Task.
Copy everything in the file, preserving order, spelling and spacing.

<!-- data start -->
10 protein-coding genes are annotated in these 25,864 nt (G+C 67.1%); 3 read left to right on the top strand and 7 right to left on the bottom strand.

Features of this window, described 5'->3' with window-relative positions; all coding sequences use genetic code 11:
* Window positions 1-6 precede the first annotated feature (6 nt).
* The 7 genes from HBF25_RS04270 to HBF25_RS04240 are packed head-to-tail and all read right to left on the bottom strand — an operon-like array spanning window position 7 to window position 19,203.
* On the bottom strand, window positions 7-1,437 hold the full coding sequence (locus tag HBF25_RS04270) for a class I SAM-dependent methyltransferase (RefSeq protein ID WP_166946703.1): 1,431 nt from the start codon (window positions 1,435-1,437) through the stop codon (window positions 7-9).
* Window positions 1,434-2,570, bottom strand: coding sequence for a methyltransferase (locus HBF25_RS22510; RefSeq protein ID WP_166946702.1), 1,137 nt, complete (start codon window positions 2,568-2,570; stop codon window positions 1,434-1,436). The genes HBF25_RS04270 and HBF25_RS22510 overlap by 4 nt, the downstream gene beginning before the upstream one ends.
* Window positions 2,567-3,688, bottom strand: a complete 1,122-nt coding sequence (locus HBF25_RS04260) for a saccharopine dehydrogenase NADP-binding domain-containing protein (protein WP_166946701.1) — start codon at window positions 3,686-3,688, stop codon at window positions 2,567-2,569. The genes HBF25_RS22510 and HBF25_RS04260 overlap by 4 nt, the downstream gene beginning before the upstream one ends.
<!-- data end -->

10 protein-coding genes are annotated in these 25,864 nt (G+C 67.1%); 3 read left to right on the top strand and 7 right to left on the bottom strand.

Features of this window, described 5'->3' with window-relative positions; all coding sequences use genetic code 11:
* Window positions 1-6 precede the first annotated feature (6 nt).
* The 7 genes from HBF25_RS04270 to HBF25_RS04240 are packed head-to-tail and all read right to left on the bottom strand — an operon-like array spanning window position 7 to window position 19,203.
* On the bottom strand, window positions 7-1,437 hold the full coding sequence (locus tag HBF25_RS04270) for a class I SAM-dependent methyltransferase (RefSeq protein ID WP_166946703.1): 1,431 nt from the start codon (window positions 1,435-1,437) through the stop codon (window positions 7-9).
* Window positions 1,434-2,570, bottom strand: coding sequence for a methyltransferase (locus HBF25_RS22510; RefSeq protein ID WP_166946702.1), 1,137 nt, complete (start codon window positions 2,568-2,570; stop codon window positions 1,434-1,436). The genes HBF25_RS04270 and HBF25_RS22510 overlap by 4 nt, the downstream gene beginning before the upstream one ends.
* Window positions 2,567-3,688, bottom strand: a complete 1,122-nt coding sequence (locus HBF25_RS04260) for a saccharopine dehydrogenase NADP-binding domain-containing protein (protein WP_166946701.1) — start codon at window positions 3,686-3,688, stop codon at window positions 2,567-2,569. The genes HBF25_RS22510 and HBF25_RS04260 overlap by 4 nt, the downstream gene beginning before the upstream one ends.